Moscow to Restore Ties with Ankara Contrasting Public Opinion
By Marina Romanova
Turkish president Recep Erdogan travels to St. Petersburg on coming Tuesday, August 9th, to meet his Russian counterpart Vladimir Putin to restore two nations’ economic ties being down since Turkish air force dropped Russian Su-24 fighter jet near the Syrian-Turkish border in November 2015. The followed termination of Moscow-Ankara affairs painfully hit public relations, economic affairs and trade.
Food, Agro Products and Joined Projects
Initially Ankara has been one of the beneficiaries of Russia’s food embargo against the west. In 2014, bilateral trade in agricultural products increased by 19 percent to US$4 billion. When Moscow has embargoed a range of products and foodstuffs, including shipments of fresh fruits, vegetables and nuts, poultry and salt, food exports from Turkey were in serious trouble. Nearly 20 percent of Russia’s vegetable imports are provided by Turkey, and about US$31 billion in bilateral trade was at risk amid deteriorating relations between the two countries.
Russian export market has been lucrative for Turkish companies. Analysis by the European Bank for Reconstruction and Development (EBRD) suggests that Turkey would’ve lost a lot if Russian sanction would persist over the course of 2016.
“It would be reasonable to assume that, if sanctions are fully applied, the impacts through the [lost] export of agricultural produce would be around 0.1 percent of Turkish GDP,” Bojan Markovic, an Istanbul-based economist at the EBRD, said to Al Jazeera.
The agricultural exports along was amounted to more than US$ 1 billion. Turkey purchased 4.1 million metric tons of wheat from Russia during the 2014-15 market year, Market Watch reported. Russia expects to return to the Turkish grain market soon after the meeting between Erdogan and Putin in Moscow this week.
According to the Moscow embassy of Turkey data, Turkey exported US$6 billion in goods in 2015, while Russia sold to Turkey a total of US$25.3 billion worth of goods, including US$16 billion worth of natural gas.
During the months of strained relations Russia also suspend their joined projects with Turkey. For instance, Rosatom, state-owned nuclear corporation, stopped the construction of a US$22 billion nuclear power station in the southeastern Mersin province designed to decrease resource-poor Turkey’s dependence on imported energy. The discussion on the construction of two legs in the proposed Turkish Stream natural gas pipeline, designed to bring Russian gas into Turkey and Southern Europe via the Black Sea, was suspended last November and officially abandoned the Turkish Stream idea the following month of December 2015.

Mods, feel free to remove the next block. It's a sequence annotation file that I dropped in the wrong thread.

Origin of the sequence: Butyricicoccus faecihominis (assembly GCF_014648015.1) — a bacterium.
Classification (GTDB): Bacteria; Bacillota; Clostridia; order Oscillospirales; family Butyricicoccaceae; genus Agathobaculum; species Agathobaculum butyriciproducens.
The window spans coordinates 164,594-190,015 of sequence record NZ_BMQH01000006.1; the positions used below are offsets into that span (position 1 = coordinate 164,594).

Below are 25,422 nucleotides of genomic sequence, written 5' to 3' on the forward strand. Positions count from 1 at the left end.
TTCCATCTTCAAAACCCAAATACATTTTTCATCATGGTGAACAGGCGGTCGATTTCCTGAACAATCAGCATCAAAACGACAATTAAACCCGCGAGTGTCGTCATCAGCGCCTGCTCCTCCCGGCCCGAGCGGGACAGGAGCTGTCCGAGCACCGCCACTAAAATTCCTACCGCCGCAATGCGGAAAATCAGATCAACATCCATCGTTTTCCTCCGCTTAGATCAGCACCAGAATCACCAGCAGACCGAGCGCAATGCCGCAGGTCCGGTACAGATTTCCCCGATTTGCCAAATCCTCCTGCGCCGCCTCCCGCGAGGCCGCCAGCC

Since June 29th of this year, when a telephone conversation was held between the two presidents, sides were decided to gradually lift restrictions on agricultural product imports to Russia, and the lifting of the anti-Turkish food embargo has been announced. Turkish officials have expressed hope for the country’s agricultural products making a quick return to the Russian market after the restrictions are lifted.
Many observers agree that two countries relations can be restored easiest of all in the trade and economic sphere, but tourist flows reinstatement from Russia to Turkish resorts, however, are seriously doubtful due to the country vulnerability to terrorism or probability of yet another military coup.
As Oleg Safonov, head of the Russian federal tourism agency, told reporters back in November 2015, while announcing discontinuance of cooperation with Turkey in the tourist sector, “…it’s absolutely clear that Turkey won’t be earning this money anymore,” he said to the Financial Times. According to him, Turkey used to receive revenues of about US$10 billion a year from Russian inbound tourism.
Over 4,479 million Russian tourists visited Turkey in 2014, making Russians the second largest group of tourists after Germans, according to information note of the Turkish embassy in Moscow.
“As the result of the contraction of the Russian economy, the number of Russian citizens visiting Turkey in 2015 fell to 3.651 million”. When Russia banned charter flights and called on tour operators not to sell holidays to Turkey, the number of Russian tourists for the first 5 months of 2016 decreased by 82.77 percent compared to the same period of the previous year and dropped to merely 138 181 people.